However, the hack job hasn't clarified a movie which assumes a working familiarity with much in the way of exotic characters, events and themes, and moved like a deranged kaleidoscope, to begin with. The word "Zu" refers both to a forbidding mountain range unexplored by humans, the legendary floating village hidden deep within its farthest reaches, and the race of superhuman immortals who populate it. Zu is protected from discovery by flying superpowered warriors, led by an Orientalesque Gandalf-figure named White Lion, who sports flowing white eyebrows four feet long (they trail out of the shot on either side in closeups, even in widescreen). Most of the story concerns their defensive battle for supremacy with a soul-eating villain named Onyx, who manifests as a giant flying skull, which itself is composed of whirling clouds of individual skulls, taken from his victims.
After that, even having seen the movie three times in two different cuts, I can't tell you much about the story that makes sense (though it is apparent that the movie does cohere, given close, repeated attention, or the right background). Despite its breakneck pace, Zu Warriors finds plenty of room for dialogue about the life and death and reincarnation of its characters, their many and various powers and weapons, and metaphysical babble regarding their energies and allegiances - all of which is densely significant, the better part of which makes little sense, in either version. Weak translation is part of the problem; even the new dubbed version contains glaring inconsistencies (for instance, one character is named both Silver Eagle and Silver Hawk, alternating at random).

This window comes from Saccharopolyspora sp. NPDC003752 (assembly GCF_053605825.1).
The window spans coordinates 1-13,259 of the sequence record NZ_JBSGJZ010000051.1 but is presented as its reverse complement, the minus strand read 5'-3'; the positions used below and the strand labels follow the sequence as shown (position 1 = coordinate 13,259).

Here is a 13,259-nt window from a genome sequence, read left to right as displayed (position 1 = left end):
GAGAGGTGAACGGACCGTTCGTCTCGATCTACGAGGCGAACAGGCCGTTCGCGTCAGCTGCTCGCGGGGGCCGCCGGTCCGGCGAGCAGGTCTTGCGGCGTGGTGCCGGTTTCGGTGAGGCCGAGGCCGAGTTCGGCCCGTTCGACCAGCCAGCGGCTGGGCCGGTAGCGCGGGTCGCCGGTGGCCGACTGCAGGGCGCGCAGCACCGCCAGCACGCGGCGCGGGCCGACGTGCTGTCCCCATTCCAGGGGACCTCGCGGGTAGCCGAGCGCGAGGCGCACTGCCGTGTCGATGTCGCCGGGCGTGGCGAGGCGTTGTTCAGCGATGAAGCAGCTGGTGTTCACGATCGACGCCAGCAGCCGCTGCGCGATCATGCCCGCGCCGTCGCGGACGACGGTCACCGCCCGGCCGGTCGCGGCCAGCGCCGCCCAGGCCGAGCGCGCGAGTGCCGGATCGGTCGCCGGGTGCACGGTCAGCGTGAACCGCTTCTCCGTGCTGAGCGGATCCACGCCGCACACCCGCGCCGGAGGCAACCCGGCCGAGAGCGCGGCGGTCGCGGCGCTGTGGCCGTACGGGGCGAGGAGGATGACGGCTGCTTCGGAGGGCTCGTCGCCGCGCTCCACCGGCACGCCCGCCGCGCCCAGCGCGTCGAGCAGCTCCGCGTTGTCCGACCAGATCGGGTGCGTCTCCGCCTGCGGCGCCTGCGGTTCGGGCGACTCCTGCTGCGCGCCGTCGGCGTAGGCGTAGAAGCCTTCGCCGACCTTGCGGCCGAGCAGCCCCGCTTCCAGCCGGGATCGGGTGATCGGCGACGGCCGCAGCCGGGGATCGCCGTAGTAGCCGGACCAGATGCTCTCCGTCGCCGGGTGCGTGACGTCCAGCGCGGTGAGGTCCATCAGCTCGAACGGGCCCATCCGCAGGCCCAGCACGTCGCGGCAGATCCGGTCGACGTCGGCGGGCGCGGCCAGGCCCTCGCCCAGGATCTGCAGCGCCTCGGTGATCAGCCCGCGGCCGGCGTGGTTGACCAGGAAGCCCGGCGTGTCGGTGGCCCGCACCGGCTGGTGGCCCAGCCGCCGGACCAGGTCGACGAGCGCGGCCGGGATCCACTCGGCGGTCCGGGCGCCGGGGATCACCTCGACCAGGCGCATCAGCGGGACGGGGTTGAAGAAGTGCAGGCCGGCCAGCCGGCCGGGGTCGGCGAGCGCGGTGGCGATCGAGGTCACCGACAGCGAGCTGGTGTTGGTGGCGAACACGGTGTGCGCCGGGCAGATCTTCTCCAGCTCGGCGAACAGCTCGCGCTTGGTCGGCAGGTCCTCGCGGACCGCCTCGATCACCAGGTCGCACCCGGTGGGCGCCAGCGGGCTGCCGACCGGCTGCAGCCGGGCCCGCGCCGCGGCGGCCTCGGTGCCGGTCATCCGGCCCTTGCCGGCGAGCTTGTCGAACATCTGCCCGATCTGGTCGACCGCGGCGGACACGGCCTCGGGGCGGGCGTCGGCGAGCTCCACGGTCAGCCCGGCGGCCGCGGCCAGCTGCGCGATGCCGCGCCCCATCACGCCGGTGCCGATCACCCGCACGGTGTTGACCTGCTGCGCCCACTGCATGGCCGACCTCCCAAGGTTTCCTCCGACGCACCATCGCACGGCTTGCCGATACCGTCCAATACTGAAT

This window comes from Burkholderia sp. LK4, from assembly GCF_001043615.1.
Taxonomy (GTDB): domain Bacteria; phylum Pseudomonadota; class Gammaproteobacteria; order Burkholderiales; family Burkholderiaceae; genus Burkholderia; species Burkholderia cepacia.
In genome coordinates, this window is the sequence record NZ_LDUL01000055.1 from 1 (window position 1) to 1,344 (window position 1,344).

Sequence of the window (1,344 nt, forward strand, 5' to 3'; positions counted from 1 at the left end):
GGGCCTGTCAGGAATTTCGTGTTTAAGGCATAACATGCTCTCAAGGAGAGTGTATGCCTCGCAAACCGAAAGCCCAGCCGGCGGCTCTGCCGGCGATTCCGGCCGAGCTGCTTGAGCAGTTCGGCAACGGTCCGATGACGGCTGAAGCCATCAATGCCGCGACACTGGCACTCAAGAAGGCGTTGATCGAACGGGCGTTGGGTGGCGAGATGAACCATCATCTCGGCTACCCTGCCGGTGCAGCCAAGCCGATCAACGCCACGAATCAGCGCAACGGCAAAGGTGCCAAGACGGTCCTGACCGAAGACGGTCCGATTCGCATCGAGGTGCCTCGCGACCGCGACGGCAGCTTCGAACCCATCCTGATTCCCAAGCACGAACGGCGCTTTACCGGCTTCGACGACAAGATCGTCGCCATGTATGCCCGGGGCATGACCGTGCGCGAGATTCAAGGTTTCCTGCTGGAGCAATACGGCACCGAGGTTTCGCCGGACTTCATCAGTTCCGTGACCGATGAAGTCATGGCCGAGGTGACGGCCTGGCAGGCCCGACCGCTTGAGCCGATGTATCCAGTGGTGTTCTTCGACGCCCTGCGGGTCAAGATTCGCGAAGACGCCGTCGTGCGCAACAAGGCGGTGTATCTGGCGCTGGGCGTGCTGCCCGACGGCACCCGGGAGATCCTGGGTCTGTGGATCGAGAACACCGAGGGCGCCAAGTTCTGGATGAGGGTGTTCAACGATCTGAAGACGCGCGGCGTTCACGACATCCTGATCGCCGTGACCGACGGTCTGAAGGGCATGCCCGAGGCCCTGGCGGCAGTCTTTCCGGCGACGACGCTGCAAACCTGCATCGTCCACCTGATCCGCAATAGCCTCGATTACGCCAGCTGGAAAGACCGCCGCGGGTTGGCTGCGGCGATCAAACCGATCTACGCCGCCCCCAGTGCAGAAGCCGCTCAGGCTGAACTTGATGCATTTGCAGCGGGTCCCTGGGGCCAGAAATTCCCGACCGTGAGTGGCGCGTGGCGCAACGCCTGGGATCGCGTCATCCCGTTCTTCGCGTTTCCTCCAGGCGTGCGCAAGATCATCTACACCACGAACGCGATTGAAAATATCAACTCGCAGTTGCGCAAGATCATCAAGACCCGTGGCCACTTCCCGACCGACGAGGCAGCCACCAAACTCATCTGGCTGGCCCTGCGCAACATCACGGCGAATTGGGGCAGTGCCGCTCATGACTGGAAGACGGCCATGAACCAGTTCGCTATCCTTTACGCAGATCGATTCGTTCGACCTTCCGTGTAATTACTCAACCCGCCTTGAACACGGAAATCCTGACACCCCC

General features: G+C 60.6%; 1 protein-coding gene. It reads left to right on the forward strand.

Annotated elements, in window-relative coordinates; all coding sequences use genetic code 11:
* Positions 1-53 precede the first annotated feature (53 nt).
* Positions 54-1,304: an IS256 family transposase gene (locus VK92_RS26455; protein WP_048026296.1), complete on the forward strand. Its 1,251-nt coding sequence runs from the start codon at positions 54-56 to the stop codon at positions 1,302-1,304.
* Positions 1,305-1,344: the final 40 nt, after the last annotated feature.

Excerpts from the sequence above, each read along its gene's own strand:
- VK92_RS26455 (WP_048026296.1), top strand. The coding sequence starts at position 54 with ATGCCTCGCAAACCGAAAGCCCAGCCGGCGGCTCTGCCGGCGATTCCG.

But, you know what? Zu Warriors is such a success as pure visual cinema, that its lack of easy comprehension poses no barrier to appreciation as art and entertainment, given the right attitude. This is one of the very few movies anywhere so far that both creates an impression of continuous digital F/X, and has the imagination to keep up with its technology. If anything, there's a surfeit of imagination on hand – the phantasmagorical effects, locations and situations crowded into this movie could provide raw material for any ten regular-size fantasy spectaculars (or any three by Lucas or Jackson). And though your understanding of the story fades away at every edge into utter mystification, this won't shake your grip on the major movements at its center; you can follow who's good, who's bad, and what they're trying to accomplish. Given their undeniable visual impact, you'll still invest and engage as events unfold – despite their lack of apparent, accessible significance.
Appreciating Zu Warriors is a question of your frame of mind. Just consider your confusion, or cultural alienation, to be part of the price you pay for admission to a truly alien universe. This is indeed a visit to another world – startling, overwhelming, incomprehensible. Once you grasp that, the rest isn't just a movie; it's a revelation.